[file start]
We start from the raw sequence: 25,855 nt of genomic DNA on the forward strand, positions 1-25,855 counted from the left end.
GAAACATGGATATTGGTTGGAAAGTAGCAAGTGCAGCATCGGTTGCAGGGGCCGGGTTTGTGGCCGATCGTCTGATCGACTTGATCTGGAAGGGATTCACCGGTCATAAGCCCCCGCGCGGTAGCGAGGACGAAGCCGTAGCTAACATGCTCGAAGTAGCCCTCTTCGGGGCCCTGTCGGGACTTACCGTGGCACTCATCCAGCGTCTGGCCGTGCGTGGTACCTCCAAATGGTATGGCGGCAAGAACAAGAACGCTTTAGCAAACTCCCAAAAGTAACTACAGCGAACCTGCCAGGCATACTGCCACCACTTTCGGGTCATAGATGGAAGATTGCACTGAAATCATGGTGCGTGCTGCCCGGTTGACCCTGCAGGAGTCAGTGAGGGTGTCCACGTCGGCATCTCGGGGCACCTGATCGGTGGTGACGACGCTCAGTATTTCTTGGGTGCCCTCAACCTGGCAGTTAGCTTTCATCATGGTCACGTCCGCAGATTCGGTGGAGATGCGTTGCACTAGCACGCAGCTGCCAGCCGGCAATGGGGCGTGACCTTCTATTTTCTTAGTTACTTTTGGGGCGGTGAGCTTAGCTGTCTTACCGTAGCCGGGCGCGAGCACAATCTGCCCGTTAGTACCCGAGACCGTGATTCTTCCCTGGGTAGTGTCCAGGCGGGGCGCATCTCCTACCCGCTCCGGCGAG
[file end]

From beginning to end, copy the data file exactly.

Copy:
We start from the raw sequence: 25,855 nt of genomic DNA on the forward strand, positions 1-25,855 counted from the left end.
GAAACATGGATATTGGTTGGAAAGTAGCAAGTGCAGCATCGGTTGCAGGGGCCGGGTTTGTGGCCGATCGTCTGATCGACTTGATCTGGAAGGGATTCACCGGTCATAAGCCCCCGCGCGGTAGCGAGGACGAAGCCGTAGCTAACATGCTCGAAGTAGCCCTCTTCGGGGCCCTGTCGGGACTTACCGTGGCACTCATCCAGCGTCTGGCCGTGCGTGGTACCTCCAAATGGTATGGCGGCAAGAACAAGAACGCTTTAGCAAACTCCCAAAAGTAACTACAGCGAACCTGCCAGGCATACTGCCACCACTTTCGGGTCATAGATGGAAGATTGCACTGAAATCATGGTGCGTGCTGCCCGGTTGACCCTGCAGGAGTCAGTGAGGGTGTCCACGTCGGCATCTCGGGGCACCTGATCGGTGGTGACGACGCTCAGTATTTCTTGGGTGCCCTCAACCTGGCAGTTAGCTTTCATCATGGTCACGTCCGCAGATTCGGTGGAGATGCGTTGCACTAGCACGCAGCTGCCAGCCGGCAATGGGGCGTGACCTTCTATTTTCTTAGTTACTTTTGGGGCGGTGAGCTTAGCTGTCTTACCGTAGCCGGGCGCGAGCACAATCTGCCCGTTAGTACCCGAGACCGTGATTCTTCCCTGGGTAGTGTCCAGGCGGGGCGCATCTCCTACCCGCTCCGGCGAG